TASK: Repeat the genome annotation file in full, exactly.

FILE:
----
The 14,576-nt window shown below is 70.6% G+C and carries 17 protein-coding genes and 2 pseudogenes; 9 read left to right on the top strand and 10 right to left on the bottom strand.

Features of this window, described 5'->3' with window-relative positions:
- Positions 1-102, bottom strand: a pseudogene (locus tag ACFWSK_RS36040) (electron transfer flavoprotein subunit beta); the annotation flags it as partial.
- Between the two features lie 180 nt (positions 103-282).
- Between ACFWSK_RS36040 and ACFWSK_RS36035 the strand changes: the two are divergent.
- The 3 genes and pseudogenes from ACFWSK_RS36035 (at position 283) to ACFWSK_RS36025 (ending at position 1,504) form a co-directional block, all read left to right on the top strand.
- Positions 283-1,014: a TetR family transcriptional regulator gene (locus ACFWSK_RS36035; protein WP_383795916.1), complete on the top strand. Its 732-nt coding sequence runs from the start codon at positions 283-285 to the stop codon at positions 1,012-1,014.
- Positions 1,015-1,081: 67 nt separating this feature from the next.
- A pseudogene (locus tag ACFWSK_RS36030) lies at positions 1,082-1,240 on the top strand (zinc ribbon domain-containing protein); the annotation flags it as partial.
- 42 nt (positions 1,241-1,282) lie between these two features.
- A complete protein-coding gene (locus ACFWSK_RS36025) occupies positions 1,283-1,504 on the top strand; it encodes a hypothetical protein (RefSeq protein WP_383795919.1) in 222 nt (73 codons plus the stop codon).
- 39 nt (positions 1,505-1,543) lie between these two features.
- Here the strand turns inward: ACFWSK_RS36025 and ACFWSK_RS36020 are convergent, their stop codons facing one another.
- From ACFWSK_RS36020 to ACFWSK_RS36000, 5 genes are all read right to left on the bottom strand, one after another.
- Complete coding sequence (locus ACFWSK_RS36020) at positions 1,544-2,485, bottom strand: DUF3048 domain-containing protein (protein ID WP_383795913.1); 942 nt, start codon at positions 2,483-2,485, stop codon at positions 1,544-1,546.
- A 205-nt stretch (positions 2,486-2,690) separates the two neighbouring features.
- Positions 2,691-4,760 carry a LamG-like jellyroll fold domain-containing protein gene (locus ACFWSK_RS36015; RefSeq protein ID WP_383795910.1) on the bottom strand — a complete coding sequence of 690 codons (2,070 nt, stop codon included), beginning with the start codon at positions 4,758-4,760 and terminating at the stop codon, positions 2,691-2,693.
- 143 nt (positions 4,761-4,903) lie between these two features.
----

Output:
The 14,576-nt window shown below is 70.6% G+C and carries 17 protein-coding genes and 2 pseudogenes; 9 read left to right on the top strand and 10 right to left on the bottom strand.

Features of this window, described 5'->3' with window-relative positions:
- Positions 1-102, bottom strand: a pseudogene (locus tag ACFWSK_RS36040) (electron transfer flavoprotein subunit beta); the annotation flags it as partial.
- Between the two features lie 180 nt (positions 103-282).
- Between ACFWSK_RS36040 and ACFWSK_RS36035 the strand changes: the two are divergent.
- The 3 genes and pseudogenes from ACFWSK_RS36035 (at position 283) to ACFWSK_RS36025 (ending at position 1,504) form a co-directional block, all read left to right on the top strand.
- Positions 283-1,014: a TetR family transcriptional regulator gene (locus ACFWSK_RS36035; protein WP_383795916.1), complete on the top strand. Its 732-nt coding sequence runs from the start codon at positions 283-285 to the stop codon at positions 1,012-1,014.
- Positions 1,015-1,081: 67 nt separating this feature from the next.
- A pseudogene (locus tag ACFWSK_RS36030) lies at positions 1,082-1,240 on the top strand (zinc ribbon domain-containing protein); the annotation flags it as partial.
- 42 nt (positions 1,241-1,282) lie between these two features.
- A complete protein-coding gene (locus ACFWSK_RS36025) occupies positions 1,283-1,504 on the top strand; it encodes a hypothetical protein (RefSeq protein WP_383795919.1) in 222 nt (73 codons plus the stop codon).
- 39 nt (positions 1,505-1,543) lie between these two features.
- Here the strand turns inward: ACFWSK_RS36025 and ACFWSK_RS36020 are convergent, their stop codons facing one another.
- From ACFWSK_RS36020 to ACFWSK_RS36000, 5 genes are all read right to left on the bottom strand, one after another.
- Complete coding sequence (locus ACFWSK_RS36020) at positions 1,544-2,485, bottom strand: DUF3048 domain-containing protein (protein ID WP_383795913.1); 942 nt, start codon at positions 2,483-2,485, stop codon at positions 1,544-1,546.
- A 205-nt stretch (positions 2,486-2,690) separates the two neighbouring features.
- Positions 2,691-4,760 carry a LamG-like jellyroll fold domain-containing protein gene (locus ACFWSK_RS36015; RefSeq protein ID WP_383795910.1) on the bottom strand — a complete coding sequence of 690 codons (2,070 nt, stop codon included), beginning with the start codon at positions 4,758-4,760 and terminating at the stop codon, positions 2,691-2,693.
- 143 nt (positions 4,761-4,903) lie between these two features.